When Vikings’ defensive tackle Pat Williams appeared on Sirius NFL Radio this past weekend, he made a comment about the nature of the beast in the NFL; you have to work your tail off to be any good. Williams mentioned that he has directed that lesson towards the Vikings most current starting quarterback, Tarvaris Jackson, saying that Jackson has “to put in more time than what he’s doing”.

Many took these comments as a scathing negative critique of Jackson’s abilities and his potential to be an NFL starting quarterback. However, Williams’ also mentions that “if [Jackson] puts the right time in, he will be a great quarterback in the league [emphasis added]”.

It seems clear that Williams was simply making a statement about the nature of the game. Although never playing professional football myself (I know, can you believe it?), it shouldn’t come as a surprise to any fan or rookie that the amount of attention and hard work needed to succeed at a high level in the NFL is going to be greater than in any other form of competitive play that an individual has partaken.

The NFL is commonly referred to as displaying the best of the best, the fastest of the fastest, and the most criminal of criminals (I’m looking at you, Cincinnati!). In order to succeed, you have to work hard in the NFL.

The question then arises, is Jackson working hard enough? Jackson himself seems to think he is, saying in response to Williams comments that he’s “pretty much figured it out” in regards to how much harder he has to work. Jackson’s not naïve. He realizes that these questions about his work ethic and ability to quarterback the Vikings will keep on appearing until he proves people otherwise, saying that if he plays “better, [he] won’t have to answer all these questions all the time”.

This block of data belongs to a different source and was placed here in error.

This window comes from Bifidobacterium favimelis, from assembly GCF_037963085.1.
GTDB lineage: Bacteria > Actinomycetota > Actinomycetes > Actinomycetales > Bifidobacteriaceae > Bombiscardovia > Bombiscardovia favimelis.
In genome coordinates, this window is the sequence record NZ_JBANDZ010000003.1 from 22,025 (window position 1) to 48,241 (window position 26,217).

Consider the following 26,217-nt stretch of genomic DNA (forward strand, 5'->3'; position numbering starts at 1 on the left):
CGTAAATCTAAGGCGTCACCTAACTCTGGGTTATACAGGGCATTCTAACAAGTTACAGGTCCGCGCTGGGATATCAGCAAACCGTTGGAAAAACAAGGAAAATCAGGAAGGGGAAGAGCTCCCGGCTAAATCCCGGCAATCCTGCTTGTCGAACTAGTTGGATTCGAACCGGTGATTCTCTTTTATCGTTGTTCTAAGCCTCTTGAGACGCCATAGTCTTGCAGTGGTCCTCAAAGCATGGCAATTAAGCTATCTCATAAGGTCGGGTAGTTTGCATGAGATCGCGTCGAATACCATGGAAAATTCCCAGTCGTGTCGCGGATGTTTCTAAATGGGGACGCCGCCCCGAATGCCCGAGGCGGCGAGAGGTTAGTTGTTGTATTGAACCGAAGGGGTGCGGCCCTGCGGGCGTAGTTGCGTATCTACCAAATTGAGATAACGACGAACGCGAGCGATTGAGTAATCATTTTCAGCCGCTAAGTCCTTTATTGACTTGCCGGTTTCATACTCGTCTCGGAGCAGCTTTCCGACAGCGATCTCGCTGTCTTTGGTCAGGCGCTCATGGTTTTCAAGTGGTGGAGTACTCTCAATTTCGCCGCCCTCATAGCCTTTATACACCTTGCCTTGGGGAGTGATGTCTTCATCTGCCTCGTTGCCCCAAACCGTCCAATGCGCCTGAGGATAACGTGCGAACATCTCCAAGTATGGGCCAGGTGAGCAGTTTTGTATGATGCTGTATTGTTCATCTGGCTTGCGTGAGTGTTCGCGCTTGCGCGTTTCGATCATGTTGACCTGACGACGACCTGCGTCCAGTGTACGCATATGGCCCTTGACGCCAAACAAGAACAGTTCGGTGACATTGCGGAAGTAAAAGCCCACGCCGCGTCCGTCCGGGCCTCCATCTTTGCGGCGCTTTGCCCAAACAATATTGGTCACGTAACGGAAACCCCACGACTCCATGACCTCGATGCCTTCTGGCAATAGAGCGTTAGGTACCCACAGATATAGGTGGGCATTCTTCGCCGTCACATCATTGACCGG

That much is true. His play on the field will make a lot of off field comments subside. And it is good to hear Jackson understanding his role on the team and the need to work hard to achieve greatness. But the main issue seems to be Jackson’s sensitivity to teammate criticism, even if it’s weak, subjective criticism.

In my opinion, Williams’ comments aren’t very damning. Williams is a player that went undrafted and has had to work for every penny he’s received. He knows what it takes to succeed in the NFL, as can be shown by his longevity and his national recognition. And although many media outlets seem to be attempting to redefine Williams’ comments as harsh criticism of a fellow teammate, they fail to take into account Williams’ blunt personality and personal experience.

His comments are not out of line. Every play on the entire team needs to work harder. Any evidence needed can be seen in their first round playoff exit. They all need to get better, and I think Williams made note of Jackson specifically because the quarterback spot has been such a hot issue this offseason. Jackson needs to hear the comments more as a catch all and not threaten major confrontation to “clear the air” between the two players because, frankly, there’s nothing to clarify.

Does Jackson need to work harder? Of course. If he didn’t, he’d have the starting spot locked up. But so does Sidney Rice, Cedric Griffin, Chad Greenway and many other youthful players on the Vikings roster that are slowly transitioning into grizzled veterans, like Pat Williams already is. And hopefully, with that added work, the entire team will benefit.